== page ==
HALIFAX -- In a move Halifax's mayor calls a step toward reconciliation with indigenous people in the municipality, regional council has voted to examine the use of Edward Cornwallis's name on city property. Mayor Mike Savage says council's decision Tuesday stands by a pledge it made in 2015 to develop a strong working relationship with the city's aboriginal residents based on truth, dignity and mutual respect. Source
  • Alberta needs new operations centre to manage disasters: minister

    Canada News CTV News
    EDMONTON -- Alberta is looking at building a new operations centre to better manage how it responds to disasters such as the Fort McMurray wildfire. Municipal Affairs Minister Shaye Anderson said the need for a larger and more modern nerve centre is one of the lessons learned from the fire last May that forced more than 80,000 people to flee the area and destroyed 2,400 homes and buildings. Source
  • White House lack of transparency in Michael Flynn investigation blasted

    World News CBC News
    President Donald Trump's former national security adviser, Michael Flynn, appeared to violate federal law when he failed to seek permission or inform the U.S. government about accepting tens of thousands of dollars from Russian organizations after a trip there in 2015, leaders of a House oversight committee said Tuesday. Source
  • Police nab suspects in Paraguay robbery involving tens of millions

    World News CBC News
    Twelve men suspected of taking part in a dramatic, multimillion-dollar theft from an armoured car company in a Paraguayan border city have been arrested in Brazil, officials in the Brazilian Federal Police said Tuesday. The men are thought to be among roughly 50 men who used explosives to blast into the vault of the Prosegur company in Ciudad del Este, then escaped into Brazil, Federal Police Inspector Fabiano Bordignon said. Source
  • LCBO workers vote overwhelmingly in favour of a strike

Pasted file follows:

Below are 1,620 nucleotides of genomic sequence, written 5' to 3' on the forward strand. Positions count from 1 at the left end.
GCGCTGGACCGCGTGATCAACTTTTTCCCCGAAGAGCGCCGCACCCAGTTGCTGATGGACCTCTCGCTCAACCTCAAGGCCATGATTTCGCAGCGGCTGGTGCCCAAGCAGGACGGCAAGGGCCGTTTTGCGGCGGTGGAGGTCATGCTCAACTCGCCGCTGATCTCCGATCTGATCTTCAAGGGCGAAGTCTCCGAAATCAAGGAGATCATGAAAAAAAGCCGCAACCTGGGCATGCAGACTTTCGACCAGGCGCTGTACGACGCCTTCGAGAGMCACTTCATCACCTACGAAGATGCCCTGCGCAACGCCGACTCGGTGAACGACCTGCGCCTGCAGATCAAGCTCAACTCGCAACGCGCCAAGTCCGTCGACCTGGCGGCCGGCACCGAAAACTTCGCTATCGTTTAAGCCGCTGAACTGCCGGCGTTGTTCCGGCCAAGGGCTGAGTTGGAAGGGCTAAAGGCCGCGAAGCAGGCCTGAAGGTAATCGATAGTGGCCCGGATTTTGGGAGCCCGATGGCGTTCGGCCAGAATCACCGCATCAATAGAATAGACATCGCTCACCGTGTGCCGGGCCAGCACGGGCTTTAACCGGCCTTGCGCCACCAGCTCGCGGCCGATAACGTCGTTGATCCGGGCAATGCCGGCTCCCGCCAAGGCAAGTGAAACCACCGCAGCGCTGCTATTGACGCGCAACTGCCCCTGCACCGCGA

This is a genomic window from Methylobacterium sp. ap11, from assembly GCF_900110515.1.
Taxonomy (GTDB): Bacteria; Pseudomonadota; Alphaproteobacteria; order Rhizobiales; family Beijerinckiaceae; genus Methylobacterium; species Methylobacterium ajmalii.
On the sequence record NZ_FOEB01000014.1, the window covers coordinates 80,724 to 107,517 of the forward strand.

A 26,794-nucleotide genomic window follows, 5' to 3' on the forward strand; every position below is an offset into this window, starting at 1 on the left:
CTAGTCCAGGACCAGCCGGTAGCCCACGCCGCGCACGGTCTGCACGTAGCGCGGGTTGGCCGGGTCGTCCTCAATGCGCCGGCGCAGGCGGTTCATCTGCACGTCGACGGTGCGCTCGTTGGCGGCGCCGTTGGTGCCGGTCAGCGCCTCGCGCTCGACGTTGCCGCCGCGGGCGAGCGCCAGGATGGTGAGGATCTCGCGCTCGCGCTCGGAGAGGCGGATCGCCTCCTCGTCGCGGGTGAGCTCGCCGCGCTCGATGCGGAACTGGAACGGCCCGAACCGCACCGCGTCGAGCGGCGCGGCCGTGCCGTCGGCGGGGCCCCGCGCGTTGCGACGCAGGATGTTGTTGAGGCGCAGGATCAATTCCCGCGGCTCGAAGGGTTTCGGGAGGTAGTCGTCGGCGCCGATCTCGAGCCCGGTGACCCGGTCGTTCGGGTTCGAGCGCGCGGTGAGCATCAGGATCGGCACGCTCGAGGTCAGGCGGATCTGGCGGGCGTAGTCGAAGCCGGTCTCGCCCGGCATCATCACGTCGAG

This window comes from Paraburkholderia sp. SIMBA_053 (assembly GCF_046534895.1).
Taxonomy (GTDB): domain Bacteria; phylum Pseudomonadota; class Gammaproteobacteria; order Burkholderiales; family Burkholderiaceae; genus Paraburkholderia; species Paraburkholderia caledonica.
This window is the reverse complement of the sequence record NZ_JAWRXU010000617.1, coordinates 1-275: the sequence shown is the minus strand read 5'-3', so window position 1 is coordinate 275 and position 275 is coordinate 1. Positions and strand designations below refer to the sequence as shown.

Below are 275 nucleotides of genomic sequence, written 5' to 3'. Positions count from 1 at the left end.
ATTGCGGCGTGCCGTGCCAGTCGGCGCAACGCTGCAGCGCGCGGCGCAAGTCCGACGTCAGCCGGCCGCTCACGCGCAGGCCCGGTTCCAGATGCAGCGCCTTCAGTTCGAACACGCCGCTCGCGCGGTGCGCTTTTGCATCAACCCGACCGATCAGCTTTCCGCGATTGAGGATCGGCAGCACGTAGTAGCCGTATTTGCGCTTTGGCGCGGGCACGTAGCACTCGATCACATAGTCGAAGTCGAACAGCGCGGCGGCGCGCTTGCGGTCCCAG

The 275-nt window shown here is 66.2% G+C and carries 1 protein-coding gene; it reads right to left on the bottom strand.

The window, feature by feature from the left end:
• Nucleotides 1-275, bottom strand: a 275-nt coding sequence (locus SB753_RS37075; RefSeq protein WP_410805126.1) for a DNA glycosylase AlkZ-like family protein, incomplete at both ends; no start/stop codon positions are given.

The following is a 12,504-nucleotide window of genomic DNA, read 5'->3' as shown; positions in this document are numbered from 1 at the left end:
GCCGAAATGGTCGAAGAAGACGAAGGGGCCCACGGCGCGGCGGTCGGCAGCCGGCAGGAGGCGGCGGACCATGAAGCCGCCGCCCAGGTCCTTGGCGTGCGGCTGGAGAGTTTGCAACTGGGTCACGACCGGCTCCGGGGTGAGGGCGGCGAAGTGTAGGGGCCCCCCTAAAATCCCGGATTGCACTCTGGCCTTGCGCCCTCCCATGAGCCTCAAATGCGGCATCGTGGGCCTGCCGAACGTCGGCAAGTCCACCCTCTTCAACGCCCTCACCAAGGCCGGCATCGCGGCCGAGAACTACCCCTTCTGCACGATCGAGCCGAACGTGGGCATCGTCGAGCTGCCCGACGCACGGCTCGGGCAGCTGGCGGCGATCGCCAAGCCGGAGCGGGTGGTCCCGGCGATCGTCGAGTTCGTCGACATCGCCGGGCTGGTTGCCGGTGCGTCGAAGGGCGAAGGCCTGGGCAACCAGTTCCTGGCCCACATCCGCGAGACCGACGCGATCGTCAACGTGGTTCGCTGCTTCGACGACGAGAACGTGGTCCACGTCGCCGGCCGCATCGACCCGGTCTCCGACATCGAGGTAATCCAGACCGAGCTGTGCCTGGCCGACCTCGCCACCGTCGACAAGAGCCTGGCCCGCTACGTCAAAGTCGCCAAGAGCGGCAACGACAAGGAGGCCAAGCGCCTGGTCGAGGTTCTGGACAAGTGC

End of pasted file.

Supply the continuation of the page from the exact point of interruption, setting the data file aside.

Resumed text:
Canada News CBC News
    Liquor Control Board of Ontario staff have voted 93 per cent in favour of a strike as their union continues to bargain for a new collective agreement. Voting by members of the Ontario Public Service Employees Union was held Monday and Tuesday. Source
  • China launches first domestically-made aircraft carrier

    World News CTV News
    BEIJING - China launched its first aircraft carrier built entirely on its own on Wednesday, in a demonstration of the growing technical sophistication of its defence industries and determination to safeguard its maritime territorial claims and crucial trade routes. Source
  • Watchdog says ASEAN must stand vs. killings in Philippines

    World News CTV News
    MANILA, Philippines - An international human rights watchdog is calling on Southeast Asian leaders to take a stand against the Philippines' war on drugs that has left thousands dead under President Rodrigo Duterte, the host of this week's regional summit. Source
  • Chobani sues provocateur Alex Jones for spreading sex assault, migrant claims

    World News CBC News
    Greek yogurt giant Chobani filed a lawsuit Monday against right-wing radio host Alex Jones, accusing the conspiracy theorist of publishing false information about the company. Chobani says that Jones and his InfoWars website posted fabricated stories earlier this month that linked Chobani owner Hamdi Ulukaya and the company to a sexual assault case involving refugee children. Source